High-tech hand-held scanners to track officers entering and exiting Winnipeg Police HQ

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The Winnipeg Police Department is set to install high-tech hand scanners at its downtown headquarters to better track officers – in a move the police union is calling a slap in the face.

Over the next few months, 11 handheld biometric scanners will be installed at the entrances and exits of Winnipeg Police Headquarters as part of a $ 158,000 human resources upgrade approved by City Council in 2018.

The scanners will be connected to attendance management software and will allow senior managers to know at all times who is present in the building.

“There are times when supervisors need to know where employees are. This system will allow supervisors to understand whether employees are still at headquarters or are gone for the day,” according to the initial tender for supply and install the equipment.

The current police attendance management system uses punch cards and is too dated to meet the city’s needs, Chief Danny Smyth said.

There are situations where the police need to know when police officers with specialized training – for example, tactical officers or breathalyzer technicians – are in the building and may be deployed.

“Right now we’re using the lists and calling people home because our scheduling system is quite old,” Smyth said Monday in a telephone interview.

Winnipeg Police HQ opened in 2016. (SRC)

Com. Kevin Klein, who chairs the Winnipeg Police Commission and represents Charleswood-Tuxedo-Westwood, said the new system will also improve accountability.

In a note to police, Smyth suggested the need for greater accountability stems from issues within the city’s property inspections branch, which has been forced to discipline or fire employees caught conducting personal matters at work.

“Given the scrutiny to which the service is regularly subjected, and especially in light of the scandal involving planning, real estate and development, this system will enable management and frontline supervisors [to have] the ability to account for on-duty employees, ”Smyth said in a November 21 memo.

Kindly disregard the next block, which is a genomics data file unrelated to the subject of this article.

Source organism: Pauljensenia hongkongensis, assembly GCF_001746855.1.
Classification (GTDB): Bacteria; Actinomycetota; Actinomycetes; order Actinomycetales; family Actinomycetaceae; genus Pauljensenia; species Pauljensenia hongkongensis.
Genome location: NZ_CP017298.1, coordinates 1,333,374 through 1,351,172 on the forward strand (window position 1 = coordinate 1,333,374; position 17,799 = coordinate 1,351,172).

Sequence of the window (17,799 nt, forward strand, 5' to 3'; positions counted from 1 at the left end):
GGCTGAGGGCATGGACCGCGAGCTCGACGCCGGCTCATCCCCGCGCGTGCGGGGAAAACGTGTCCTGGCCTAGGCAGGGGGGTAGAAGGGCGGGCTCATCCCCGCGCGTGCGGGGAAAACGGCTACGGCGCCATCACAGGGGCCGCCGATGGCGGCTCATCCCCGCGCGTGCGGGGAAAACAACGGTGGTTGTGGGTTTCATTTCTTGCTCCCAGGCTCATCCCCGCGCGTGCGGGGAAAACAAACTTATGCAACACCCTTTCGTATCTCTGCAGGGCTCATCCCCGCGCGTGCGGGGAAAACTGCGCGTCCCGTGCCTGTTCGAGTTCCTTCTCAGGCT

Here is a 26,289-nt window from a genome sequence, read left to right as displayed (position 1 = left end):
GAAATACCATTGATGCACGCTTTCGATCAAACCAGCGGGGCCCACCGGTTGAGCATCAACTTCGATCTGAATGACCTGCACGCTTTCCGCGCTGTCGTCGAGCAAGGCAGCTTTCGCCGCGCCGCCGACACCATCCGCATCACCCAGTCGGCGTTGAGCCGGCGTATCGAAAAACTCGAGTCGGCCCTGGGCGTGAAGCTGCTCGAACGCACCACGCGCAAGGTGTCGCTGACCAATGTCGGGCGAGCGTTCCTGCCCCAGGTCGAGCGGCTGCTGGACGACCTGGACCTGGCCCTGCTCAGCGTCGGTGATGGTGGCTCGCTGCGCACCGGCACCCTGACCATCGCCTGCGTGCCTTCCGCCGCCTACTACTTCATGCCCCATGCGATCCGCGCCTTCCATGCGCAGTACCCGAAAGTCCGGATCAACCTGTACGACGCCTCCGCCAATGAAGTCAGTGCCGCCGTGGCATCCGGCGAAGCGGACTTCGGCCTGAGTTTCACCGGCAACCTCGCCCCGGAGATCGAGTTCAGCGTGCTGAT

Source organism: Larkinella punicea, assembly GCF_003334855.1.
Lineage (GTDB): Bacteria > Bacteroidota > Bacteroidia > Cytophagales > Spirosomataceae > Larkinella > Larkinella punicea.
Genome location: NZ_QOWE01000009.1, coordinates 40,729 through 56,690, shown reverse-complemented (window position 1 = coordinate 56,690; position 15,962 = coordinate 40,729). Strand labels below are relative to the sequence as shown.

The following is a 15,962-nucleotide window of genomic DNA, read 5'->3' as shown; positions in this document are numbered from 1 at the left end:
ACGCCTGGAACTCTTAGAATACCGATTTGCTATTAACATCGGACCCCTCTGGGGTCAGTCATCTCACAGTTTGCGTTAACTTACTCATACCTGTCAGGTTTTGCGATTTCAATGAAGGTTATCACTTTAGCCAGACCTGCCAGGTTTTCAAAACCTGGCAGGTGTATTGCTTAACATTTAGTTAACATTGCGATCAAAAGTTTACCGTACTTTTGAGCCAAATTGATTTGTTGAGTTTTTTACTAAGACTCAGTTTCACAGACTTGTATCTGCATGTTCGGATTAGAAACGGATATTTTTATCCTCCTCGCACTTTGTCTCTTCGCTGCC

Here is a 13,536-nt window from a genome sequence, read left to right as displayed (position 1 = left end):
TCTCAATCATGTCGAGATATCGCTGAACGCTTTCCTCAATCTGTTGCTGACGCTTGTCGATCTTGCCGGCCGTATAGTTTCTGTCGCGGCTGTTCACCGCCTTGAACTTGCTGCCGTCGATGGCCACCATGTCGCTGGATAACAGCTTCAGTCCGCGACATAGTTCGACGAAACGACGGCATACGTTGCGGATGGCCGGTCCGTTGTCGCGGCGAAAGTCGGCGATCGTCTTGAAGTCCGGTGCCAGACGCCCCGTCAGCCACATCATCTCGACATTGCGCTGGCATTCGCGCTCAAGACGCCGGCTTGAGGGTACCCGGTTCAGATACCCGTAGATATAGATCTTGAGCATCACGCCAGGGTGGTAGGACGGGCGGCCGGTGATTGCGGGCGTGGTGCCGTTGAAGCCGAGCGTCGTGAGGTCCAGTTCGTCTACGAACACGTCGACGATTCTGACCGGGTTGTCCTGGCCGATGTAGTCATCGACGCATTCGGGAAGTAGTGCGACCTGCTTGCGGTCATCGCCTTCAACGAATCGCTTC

“It also provides an additional layer of building security.”

Watch the full TV story here:

New ID scanners arrive at Winnipeg Police Headquarters to monitor officers

Winnipeg has ordered 11 biometric scanners to track police officers. The new system replaces punch cards and will allow supervisors to know which agents, with what skills, are in the building at any given time. 1:52

The new scanners are not suitable for the Winnipeg Police Association, whose members are already angered by the prospect of cuts to police resources and potential changes to their pension plans at a time of high demands on the police.

“It’s a matter of priorities,” Sabourin said of the $ 158,000 human resources upgrade at the police headquarters, which has been suffering from gaps since police moved into the old building. Canada Post in 2016.

“There are so many problems with this building. It is very disheartening for these members to come to work daily and deal with all the other difficulties.”

Sabourin said he was not aware of any officers being disciplined for the willful misuse of manual punch cards.

“We already have systems in place that can track where members are quite accurately. We have card access, we have a supervisor, we have GPS, we have radios, so biometrics is a bit of a surprise. for us, “he said.

“Other than just another slap in the face of the member, that pretty much means we don’t trust you to be in the workplace at the right time. “

Winnipeg Police Chief Danny Smyth said existing punch cards are obsolete. (Tyson Koschik / CBC)

The police union is also seeking legal advice on the use of the data collected by the scanners, Sabourin said, adding that there are concerns over who will have access to the files.

The scanners are expected to go into service in early 2020. In November, some of the machines were mistakenly delivered to the North District Police Station on Hartford Avenue in West Kildonan.

This led to Smyth apologizing to the officers in his November 21 memo.

“The timing to introduce such a system is never great, but in light of everything that’s going on, it’s just creating a little bit of angst internally,” the chief said.


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